LOVELAND, Colo. (CBS4) – Amid the organized chaos of the disaster emergency center in Loveland on Monday were reunions, hugs and tears.

The Red Cross shelter at Timberline Church is full of suitcases waiting for their owners, dogs waiting to be picked up, and people registering to spend the night.

More than 250 people have been airlifted and evacuated by National Guard troops out of stranded areas in the Big Thompson Canyon west of Loveland.

“It was a disaster,” said Jason Breeding, who lives in Drake and was rescued on Monday. “The water just came down the canyon so hard it just took everything out in front of it.”

A historic surge of the Big Thompson River tore through the Big Thompson Canyon late last week in the middle of the night.

“It was dark, so we couldn’t see what was happening at night,” Breeding said. “You could just hear the river. It just sounded like a train.”

Jason and his wife Joy’s home sits on higher ground but their neighbors weren’t so lucky.

“We had to go down in the middle of the night in the rain to grab our neighbors because their houses started to wash away while they were still in them,” Jason said.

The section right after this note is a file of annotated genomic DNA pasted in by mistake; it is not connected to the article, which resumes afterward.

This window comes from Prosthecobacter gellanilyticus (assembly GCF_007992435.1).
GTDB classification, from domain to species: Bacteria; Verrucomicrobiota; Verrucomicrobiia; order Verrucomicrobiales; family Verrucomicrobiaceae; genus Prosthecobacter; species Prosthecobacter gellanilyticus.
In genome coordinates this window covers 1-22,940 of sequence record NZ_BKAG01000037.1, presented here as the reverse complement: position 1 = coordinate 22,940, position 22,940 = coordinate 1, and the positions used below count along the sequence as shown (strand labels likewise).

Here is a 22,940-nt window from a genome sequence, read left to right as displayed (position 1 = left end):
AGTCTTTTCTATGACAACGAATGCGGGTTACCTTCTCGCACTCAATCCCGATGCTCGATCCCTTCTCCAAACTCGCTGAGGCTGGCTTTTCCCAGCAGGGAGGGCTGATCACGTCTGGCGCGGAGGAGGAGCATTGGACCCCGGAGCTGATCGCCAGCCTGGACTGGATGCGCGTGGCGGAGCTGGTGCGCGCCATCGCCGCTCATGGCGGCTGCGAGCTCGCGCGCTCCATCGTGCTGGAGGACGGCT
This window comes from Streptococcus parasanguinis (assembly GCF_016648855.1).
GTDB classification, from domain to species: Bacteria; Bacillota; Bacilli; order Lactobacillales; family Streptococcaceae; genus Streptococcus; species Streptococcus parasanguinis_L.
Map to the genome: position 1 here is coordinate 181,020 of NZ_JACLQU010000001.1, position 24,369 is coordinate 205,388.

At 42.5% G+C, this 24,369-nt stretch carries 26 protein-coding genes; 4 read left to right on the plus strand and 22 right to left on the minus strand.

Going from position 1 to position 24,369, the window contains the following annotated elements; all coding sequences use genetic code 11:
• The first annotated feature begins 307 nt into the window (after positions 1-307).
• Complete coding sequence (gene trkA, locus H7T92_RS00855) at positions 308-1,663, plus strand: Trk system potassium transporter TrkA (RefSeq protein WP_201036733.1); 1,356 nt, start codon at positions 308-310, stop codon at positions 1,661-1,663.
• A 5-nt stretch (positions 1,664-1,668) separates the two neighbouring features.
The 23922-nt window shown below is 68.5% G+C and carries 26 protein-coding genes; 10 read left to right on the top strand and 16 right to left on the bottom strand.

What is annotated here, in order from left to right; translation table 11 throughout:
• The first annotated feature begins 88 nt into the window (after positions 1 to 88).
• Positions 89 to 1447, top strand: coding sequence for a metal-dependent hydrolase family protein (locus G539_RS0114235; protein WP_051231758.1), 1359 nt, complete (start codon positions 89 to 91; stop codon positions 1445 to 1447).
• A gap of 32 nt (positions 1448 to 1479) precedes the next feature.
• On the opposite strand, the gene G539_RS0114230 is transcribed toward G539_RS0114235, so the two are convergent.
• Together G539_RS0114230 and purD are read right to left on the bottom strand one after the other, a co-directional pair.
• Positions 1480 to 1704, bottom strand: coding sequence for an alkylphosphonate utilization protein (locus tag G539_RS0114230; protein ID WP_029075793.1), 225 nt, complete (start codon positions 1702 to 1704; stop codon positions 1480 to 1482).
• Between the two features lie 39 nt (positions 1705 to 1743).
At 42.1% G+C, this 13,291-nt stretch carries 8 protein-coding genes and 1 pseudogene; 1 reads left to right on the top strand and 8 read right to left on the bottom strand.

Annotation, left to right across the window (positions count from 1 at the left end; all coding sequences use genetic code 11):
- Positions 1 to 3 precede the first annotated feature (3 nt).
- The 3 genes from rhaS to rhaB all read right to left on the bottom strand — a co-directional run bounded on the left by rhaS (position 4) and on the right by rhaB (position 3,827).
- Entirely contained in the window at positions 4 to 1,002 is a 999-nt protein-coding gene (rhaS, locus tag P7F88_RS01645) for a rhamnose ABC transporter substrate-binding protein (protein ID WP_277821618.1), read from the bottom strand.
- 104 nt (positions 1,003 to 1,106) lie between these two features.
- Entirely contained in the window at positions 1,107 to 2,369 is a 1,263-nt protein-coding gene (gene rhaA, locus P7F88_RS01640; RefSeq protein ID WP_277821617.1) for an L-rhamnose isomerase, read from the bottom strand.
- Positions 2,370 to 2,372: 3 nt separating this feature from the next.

In the days that followed 24 people huddled together at the top of a hill waiting for help.

“It was crowded,” Drake homeowner Sue Sessler said. “We all shared food. There was plenty of food to go around.”

“Some of the guys climbed up on top of the Colorado Department of Transportation building on the roof with spray paint and wrote ‘NEED MEDS NEED OXYGEN’ and that there was 24 people’ so it could be seen from the air,” Sessler said.

Breeding said he’s glad their nightmare is over.

“I’ve never seen anything like it,” Breeding said. “And I’ve gotten through hurricanes on the Texas Coast and this is far worse, far worse.”

Colorado Floods: How To Help

The recent floods are impacting families and communities throughout Colorado, so CBS4 has compiled a list of ways you can support the local communities impacted by the floods.


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